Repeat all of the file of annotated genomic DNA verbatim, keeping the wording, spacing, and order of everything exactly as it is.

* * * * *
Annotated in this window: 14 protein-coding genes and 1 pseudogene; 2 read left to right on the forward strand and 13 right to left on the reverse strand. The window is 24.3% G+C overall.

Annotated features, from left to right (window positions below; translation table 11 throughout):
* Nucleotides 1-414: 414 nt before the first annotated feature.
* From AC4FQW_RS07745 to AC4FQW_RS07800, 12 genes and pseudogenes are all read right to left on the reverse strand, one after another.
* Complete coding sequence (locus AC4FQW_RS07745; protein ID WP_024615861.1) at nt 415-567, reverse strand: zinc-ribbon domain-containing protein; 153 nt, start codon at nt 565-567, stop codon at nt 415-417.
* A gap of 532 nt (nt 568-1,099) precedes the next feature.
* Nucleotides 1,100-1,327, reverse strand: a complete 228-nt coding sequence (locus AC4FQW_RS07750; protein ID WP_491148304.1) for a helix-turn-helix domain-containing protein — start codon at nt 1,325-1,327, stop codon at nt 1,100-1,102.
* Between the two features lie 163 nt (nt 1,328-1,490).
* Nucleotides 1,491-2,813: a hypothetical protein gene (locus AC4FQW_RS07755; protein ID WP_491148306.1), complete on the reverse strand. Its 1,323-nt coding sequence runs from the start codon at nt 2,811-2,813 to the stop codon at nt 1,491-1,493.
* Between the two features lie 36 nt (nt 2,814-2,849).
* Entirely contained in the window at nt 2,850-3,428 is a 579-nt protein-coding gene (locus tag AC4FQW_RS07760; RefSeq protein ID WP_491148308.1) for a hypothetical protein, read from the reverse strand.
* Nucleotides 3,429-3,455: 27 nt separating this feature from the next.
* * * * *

Annotated in this window: 14 protein-coding genes and 1 pseudogene; 2 read left to right on the forward strand and 13 right to left on the reverse strand. The window is 24.3% G+C overall.

Annotated features, from left to right (window positions below; translation table 11 throughout):
* Nucleotides 1-414: 414 nt before the first annotated feature.
* From AC4FQW_RS07745 to AC4FQW_RS07800, 12 genes and pseudogenes are all read right to left on the reverse strand, one after another.
* Complete coding sequence (locus AC4FQW_RS07745; protein ID WP_024615861.1) at nt 415-567, reverse strand: zinc-ribbon domain-containing protein; 153 nt, start codon at nt 565-567, stop codon at nt 415-417.
* A gap of 532 nt (nt 568-1,099) precedes the next feature.
* Nucleotides 1,100-1,327, reverse strand: a complete 228-nt coding sequence (locus AC4FQW_RS07750; protein ID WP_491148304.1) for a helix-turn-helix domain-containing protein — start codon at nt 1,325-1,327, stop codon at nt 1,100-1,102.
* Between the two features lie 163 nt (nt 1,328-1,490).
* Nucleotides 1,491-2,813: a hypothetical protein gene (locus AC4FQW_RS07755; protein ID WP_491148306.1), complete on the reverse strand. Its 1,323-nt coding sequence runs from the start codon at nt 2,811-2,813 to the stop codon at nt 1,491-1,493.
* Between the two features lie 36 nt (nt 2,814-2,849).
* Entirely contained in the window at nt 2,850-3,428 is a 579-nt protein-coding gene (locus tag AC4FQW_RS07760; RefSeq protein ID WP_491148308.1) for a hypothetical protein, read from the reverse strand.
* Nucleotides 3,429-3,455: 27 nt separating this feature from the next.